To vote back home or by Absentee Ballot, follow the local voting rules for your home town or county. Ask for help from your city hall, or from your county court house. Much absentee ballot information is online, do a web search on your state and "absentee ballot". Find and read the information your state publishes on the subject. Pennsylvania Absentee ballot information is available online.
If "back home" is in PA, but is not Swarthmore...
- If you want to vote back home elsewhere in PA, use absentee ballot procedure, and if you need to (re)register there, you can use your PA drivers license on the voter registration form.
- If you want to vote in Swarthmore, use your dorm address on the voter registration form, and do not use your PA drivers license which says you live elsewhere.
Absentee Ballot Request deadlines vary from state to state and sometimes county by county. Check with your municipality.
Registration deadlines vary from state to state, but the norm is 30 days prior to the election.
It is illegal to vote in two or more districts. If you wish to vote in Swarthmore but have already registered in another municipality, register here and then write the other election bureau to inform them of your change.
Already registered? Check registration status and voting location. Swarthmore is in "Delaware" county.
Registration: Use Dorm name for Address of Residence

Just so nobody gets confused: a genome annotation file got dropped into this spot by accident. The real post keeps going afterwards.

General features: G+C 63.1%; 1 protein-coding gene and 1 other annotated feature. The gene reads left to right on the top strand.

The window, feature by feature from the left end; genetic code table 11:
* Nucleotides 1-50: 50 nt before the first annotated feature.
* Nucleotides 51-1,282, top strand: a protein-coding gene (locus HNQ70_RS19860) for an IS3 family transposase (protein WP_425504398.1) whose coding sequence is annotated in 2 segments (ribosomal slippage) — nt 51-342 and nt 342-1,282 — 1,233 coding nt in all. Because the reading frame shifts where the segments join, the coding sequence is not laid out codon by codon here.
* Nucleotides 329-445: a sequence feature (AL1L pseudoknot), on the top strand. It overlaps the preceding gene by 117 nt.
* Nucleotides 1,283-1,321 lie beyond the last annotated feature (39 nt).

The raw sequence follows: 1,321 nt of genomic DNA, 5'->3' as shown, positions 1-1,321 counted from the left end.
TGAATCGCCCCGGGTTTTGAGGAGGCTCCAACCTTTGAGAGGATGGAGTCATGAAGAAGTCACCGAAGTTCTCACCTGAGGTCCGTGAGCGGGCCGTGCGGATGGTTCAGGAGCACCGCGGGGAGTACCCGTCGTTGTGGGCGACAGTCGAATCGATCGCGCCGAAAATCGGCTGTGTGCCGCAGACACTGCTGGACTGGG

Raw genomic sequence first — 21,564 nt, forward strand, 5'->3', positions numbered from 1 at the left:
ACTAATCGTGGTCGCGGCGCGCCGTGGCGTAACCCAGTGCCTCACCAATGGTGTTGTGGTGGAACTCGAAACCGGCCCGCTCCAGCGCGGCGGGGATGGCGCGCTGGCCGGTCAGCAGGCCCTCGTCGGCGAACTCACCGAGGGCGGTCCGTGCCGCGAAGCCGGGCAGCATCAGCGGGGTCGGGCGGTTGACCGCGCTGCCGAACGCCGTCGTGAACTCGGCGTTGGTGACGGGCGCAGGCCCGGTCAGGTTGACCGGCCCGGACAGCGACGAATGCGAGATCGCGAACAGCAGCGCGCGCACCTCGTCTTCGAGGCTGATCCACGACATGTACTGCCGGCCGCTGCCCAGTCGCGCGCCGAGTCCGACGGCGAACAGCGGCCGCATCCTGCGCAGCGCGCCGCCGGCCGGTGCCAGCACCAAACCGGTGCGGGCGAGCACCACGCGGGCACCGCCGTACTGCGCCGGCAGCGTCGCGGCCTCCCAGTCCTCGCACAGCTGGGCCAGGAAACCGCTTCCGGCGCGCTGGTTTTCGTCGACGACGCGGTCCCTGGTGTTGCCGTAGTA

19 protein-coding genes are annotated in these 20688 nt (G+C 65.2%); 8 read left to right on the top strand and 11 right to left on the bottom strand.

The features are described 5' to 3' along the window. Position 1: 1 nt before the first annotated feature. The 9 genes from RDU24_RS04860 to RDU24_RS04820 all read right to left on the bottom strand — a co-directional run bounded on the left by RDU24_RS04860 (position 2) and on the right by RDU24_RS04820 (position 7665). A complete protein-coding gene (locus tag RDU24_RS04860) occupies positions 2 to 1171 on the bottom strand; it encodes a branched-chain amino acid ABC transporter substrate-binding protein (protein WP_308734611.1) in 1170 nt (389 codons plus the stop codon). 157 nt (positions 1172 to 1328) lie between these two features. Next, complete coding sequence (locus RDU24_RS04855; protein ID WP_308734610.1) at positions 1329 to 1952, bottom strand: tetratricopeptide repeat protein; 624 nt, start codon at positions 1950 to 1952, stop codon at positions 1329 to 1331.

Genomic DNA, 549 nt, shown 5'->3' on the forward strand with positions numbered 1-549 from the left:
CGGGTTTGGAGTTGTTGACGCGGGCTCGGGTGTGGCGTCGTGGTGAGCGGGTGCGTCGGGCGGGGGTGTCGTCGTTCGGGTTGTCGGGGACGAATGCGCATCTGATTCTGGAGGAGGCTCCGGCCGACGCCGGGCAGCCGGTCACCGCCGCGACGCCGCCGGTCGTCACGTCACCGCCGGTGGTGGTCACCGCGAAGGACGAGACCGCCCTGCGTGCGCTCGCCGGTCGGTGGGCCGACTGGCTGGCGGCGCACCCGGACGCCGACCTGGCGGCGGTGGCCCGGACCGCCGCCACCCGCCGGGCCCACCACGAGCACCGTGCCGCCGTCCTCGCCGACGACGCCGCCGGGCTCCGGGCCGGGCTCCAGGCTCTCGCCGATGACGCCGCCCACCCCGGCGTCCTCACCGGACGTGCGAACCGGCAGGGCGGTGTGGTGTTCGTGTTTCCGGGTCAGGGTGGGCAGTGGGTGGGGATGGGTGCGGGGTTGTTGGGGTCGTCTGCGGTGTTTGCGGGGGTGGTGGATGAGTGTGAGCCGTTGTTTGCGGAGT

NEW or Updated Registrations, Complete the form following these instructions:
- In "ADDRESS OF RESIDENCE," if you live in College housing, for "street address" put your Residence Hall name (without room number), unless you live in Strath Haven, in which case you must use: “801 Yale Avenue" (don’t include your room number).
- The “County” is Delaware and the “Municipality” is Swarthmore Borough.
- In “Mailing address” put “500 College Avenue; Swarthmore; PA; 19081” if you live in College housing.
- In the box "Address of Previous Registration" complete this if you are updating a PA registration, but if you are new to PA, leave these boxes blank.
- In the box "Voter Identification Number" just leave this blank unless you know it. It is optional.
- Signature: After hitting "submit" on the second page of the application, you will be prompted to provide a signature. If you don't have a PA drivers license, you can upload a phone photo of your signature (sign a piece of paper) edited so the signature fills the photo with just a little margin. Do NOT use a phone photo of another state's driver's license. Alternative to all this is print out the application and sign it and mail it in.
- Complete the Pennsylvania Voter Registration form online
Delaware County Voter Registration Office
Govt Center Bldg
201 W Front St
Media PA 19063-2728
Voter registration mailer sent to you: First time or changing registrants receive a mailer card confirming their registration, address and voting place. It may take about 14 days to get the mailer. Getting the mailer also indicates that you are actually enrolled to vote at the voting place for that precinct. If you don't get a confirmation mailer card after 14 days of registration, or if you have another question specific to your attempt to register, please call the Delaware County Voter Registration Office at 610-891-4659. You can also check your voter registration status online to see if your registration is in the system.
Check registration status and voting location. Swarthmore is in Delaware County.
Polls open 7 a.m. to 8 p.m. Lines are possible. Be patient. Lines are likely especially at times before and after traditional office hours, or around noon, when office workers come to vote. If you are on line prior to 8 p.m. you will be allowed to vote. Do not expect to vote if you arrive at the polling place after 8 p.m.